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Brightly coloured day moth seen on Tiree: First record of a six-spot burnet on the island

Last modified: 10 July 2015

Six-spot burnet moth on Tiree

The six-spot burnet moth seen on Tiree.

Image: John Bowler

A brightly coloured moth has been recorded for the first time on Tiree by RSPB Scotland. Although six-spot burnet moths are common across much of England, Wales and Ireland they more thinly distributed across Scotland. 

A team from RSPB Scotland carrying out insect survey work on the island came across the moth.  Six-spot burnets are often mistaken for butterflies due to their colouring and because they are active during the day. The moths are a dark blue black colour with a metallic sheen. They have six bright red spots on each of their forewings, and their hind wings are completely red.

James Silvey, Nature Recovery Officer at RSPB Scotland said: “The moth was on the ground basking in the sunshine as we walked past so it was easy to see all six of the spots on each wing. Six-spot burnets are found in the Outer Hebrides and in some coastal areas of Scotland so it’s exciting that we’ve seen one on Tiree.  They’re about during the summer between June and August and are attracted to a range of flowers including thistles.”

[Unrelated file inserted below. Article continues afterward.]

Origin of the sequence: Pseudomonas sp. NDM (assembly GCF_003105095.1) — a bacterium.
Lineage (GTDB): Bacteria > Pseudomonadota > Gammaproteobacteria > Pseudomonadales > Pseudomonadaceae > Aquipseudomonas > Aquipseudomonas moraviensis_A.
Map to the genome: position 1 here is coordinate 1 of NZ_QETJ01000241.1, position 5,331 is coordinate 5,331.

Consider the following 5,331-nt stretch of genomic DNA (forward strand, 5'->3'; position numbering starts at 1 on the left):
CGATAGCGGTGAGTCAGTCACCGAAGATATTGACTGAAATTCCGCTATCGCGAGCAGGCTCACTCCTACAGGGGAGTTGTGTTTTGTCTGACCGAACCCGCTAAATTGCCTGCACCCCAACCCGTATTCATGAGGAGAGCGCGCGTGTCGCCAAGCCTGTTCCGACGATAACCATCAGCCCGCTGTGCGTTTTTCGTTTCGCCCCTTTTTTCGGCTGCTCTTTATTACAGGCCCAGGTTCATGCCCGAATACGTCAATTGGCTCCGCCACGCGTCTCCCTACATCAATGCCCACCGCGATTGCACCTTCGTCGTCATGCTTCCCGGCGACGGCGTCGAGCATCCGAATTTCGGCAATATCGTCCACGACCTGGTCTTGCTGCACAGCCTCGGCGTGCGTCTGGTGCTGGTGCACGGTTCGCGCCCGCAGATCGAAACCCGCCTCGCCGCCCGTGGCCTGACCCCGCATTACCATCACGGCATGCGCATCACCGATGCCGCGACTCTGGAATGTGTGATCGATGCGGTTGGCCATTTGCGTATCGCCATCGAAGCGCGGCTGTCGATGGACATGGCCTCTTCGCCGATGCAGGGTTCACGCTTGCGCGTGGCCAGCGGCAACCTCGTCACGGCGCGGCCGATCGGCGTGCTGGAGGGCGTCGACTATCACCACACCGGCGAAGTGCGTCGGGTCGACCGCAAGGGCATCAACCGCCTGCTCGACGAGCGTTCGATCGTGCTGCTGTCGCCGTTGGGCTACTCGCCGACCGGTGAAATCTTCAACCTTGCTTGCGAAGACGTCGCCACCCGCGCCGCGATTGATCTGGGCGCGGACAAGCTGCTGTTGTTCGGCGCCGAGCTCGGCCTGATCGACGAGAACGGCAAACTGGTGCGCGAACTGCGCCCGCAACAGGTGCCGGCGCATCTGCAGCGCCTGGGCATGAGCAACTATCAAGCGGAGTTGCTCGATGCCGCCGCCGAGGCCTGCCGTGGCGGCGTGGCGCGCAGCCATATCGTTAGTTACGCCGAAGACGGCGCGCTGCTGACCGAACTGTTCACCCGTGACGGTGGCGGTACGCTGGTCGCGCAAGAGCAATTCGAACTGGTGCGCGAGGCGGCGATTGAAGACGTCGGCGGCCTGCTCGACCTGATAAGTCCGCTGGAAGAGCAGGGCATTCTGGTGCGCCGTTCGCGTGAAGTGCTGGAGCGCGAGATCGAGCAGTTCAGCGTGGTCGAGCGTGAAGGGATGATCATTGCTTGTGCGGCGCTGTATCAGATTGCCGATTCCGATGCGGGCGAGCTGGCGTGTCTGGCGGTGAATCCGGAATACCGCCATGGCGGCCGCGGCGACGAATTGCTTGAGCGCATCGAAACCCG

John Bowler, RSPB Scotland’s Tiree Officer added: “It’s great to see this moth on the island. Tiree has an amazing array of wildlife including lots of insects. Over the summer nine species of bumblebees buzz about the flowers, butterflies such as meadow browns and common blues flit about and both black and highland darter dragonflies can be seen on the wetlands. I’ll now be keeping my eye out for more six-spot burnets.”

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Nature in the UK is in trouble and some of our more familiar garden species are amongst those suffering serious declines. We can all help by giving nature a home where we live.

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